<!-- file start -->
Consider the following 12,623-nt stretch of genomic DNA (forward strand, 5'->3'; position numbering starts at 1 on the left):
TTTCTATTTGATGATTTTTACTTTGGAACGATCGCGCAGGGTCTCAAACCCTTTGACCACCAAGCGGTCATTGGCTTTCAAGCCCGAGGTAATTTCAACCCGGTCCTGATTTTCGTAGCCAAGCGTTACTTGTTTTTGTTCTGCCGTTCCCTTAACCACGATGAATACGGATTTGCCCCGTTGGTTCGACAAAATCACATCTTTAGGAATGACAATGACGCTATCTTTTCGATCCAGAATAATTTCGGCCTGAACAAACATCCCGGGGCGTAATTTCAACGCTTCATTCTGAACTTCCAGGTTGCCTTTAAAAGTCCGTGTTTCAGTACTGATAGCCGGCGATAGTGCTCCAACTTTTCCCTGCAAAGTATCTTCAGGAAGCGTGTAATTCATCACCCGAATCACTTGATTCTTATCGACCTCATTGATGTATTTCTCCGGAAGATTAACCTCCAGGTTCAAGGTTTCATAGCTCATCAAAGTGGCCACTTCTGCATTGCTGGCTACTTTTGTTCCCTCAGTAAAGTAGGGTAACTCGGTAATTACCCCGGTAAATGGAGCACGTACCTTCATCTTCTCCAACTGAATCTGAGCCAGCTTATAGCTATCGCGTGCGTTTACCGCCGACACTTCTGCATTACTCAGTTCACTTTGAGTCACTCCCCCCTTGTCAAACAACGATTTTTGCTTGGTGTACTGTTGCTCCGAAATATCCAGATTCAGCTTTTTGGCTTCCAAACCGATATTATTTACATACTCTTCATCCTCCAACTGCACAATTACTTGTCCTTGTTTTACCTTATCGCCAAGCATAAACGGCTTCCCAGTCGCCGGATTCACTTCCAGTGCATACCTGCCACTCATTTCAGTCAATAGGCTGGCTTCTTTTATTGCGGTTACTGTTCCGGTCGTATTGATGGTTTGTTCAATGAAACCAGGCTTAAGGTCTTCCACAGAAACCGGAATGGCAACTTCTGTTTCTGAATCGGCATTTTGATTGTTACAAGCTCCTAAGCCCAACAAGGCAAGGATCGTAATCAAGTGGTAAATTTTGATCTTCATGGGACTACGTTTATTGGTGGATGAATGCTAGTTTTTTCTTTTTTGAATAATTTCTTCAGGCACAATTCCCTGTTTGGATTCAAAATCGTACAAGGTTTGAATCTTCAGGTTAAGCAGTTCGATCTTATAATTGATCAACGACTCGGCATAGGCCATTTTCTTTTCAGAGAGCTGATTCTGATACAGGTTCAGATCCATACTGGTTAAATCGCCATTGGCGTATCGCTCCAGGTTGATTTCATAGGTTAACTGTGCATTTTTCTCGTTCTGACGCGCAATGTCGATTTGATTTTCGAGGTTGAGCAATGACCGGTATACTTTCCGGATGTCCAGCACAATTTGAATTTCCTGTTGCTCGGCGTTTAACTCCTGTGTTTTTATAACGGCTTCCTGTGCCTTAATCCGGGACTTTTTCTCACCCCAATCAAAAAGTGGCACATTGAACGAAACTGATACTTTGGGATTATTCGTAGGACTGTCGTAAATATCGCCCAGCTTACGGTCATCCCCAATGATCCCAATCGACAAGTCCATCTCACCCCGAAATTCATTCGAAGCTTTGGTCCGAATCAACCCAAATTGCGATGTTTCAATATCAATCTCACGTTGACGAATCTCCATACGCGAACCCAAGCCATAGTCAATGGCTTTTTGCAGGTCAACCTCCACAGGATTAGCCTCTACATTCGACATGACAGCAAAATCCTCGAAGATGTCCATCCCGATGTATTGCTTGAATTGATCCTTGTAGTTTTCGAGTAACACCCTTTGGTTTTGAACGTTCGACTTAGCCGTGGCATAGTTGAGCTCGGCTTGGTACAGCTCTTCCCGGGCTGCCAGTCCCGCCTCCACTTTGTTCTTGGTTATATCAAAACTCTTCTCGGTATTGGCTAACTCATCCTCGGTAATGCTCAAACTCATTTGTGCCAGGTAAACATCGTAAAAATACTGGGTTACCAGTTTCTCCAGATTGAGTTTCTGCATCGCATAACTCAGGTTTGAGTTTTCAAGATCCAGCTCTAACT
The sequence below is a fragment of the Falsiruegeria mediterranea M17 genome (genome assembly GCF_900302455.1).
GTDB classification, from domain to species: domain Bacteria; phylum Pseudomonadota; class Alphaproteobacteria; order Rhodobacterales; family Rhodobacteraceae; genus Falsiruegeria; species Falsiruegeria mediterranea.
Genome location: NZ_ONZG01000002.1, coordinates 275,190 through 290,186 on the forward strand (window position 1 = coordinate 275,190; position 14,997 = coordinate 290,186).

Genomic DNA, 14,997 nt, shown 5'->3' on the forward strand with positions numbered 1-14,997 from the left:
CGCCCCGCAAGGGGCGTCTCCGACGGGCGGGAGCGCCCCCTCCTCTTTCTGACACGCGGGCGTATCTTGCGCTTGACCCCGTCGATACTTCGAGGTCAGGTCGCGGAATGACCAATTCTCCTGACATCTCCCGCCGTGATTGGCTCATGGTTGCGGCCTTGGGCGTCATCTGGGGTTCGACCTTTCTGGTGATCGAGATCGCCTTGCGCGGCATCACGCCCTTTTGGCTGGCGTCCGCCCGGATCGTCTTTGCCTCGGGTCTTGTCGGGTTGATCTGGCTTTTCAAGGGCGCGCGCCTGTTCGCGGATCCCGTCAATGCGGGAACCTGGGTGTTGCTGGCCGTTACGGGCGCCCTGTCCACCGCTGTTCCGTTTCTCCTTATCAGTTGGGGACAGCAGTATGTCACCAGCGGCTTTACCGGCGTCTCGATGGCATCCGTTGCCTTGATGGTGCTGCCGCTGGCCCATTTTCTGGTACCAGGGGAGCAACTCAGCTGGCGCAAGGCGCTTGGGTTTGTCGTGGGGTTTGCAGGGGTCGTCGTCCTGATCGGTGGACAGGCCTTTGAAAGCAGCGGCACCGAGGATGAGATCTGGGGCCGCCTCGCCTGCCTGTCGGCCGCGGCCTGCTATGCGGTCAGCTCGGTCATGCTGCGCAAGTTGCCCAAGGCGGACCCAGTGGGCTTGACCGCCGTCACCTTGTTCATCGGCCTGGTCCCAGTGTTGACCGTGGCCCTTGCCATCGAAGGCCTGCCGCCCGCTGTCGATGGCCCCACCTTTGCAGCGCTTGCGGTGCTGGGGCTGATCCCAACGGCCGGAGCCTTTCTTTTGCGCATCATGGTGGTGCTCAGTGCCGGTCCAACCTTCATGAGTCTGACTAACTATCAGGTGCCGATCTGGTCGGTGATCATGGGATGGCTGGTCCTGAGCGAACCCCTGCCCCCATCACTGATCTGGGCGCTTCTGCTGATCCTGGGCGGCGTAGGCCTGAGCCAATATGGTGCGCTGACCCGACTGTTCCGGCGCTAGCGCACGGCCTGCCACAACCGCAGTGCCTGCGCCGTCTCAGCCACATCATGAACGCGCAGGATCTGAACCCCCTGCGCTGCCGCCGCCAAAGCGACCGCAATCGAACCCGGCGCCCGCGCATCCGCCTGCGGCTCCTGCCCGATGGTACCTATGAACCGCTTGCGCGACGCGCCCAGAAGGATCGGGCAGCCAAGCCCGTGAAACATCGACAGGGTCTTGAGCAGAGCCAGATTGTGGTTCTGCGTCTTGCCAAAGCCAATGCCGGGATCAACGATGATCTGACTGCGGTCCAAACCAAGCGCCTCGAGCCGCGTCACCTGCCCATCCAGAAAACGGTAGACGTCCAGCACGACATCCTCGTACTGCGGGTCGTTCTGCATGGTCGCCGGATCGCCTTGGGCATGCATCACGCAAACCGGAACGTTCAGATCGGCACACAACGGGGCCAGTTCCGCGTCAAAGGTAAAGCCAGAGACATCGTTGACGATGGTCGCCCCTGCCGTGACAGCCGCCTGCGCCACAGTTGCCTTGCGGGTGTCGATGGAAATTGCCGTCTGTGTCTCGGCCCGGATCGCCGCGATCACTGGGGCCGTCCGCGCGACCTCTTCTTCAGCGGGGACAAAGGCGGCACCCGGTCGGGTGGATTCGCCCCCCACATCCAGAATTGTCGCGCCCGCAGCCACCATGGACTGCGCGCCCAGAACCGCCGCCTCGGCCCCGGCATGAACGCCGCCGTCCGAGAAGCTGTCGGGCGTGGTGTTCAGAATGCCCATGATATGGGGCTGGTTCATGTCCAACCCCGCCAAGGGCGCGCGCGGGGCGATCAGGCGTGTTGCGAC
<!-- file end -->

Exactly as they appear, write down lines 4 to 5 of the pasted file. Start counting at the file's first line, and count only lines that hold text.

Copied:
GTDB classification, from domain to species: domain Bacteria; phylum Pseudomonadota; class Alphaproteobacteria; order Rhodobacterales; family Rhodobacteraceae; genus Falsiruegeria; species Falsiruegeria mediterranea.
Genome location: NZ_ONZG01000002.1, coordinates 275,190 through 290,186 on the forward strand (window position 1 = coordinate 275,190; position 14,997 = coordinate 290,186).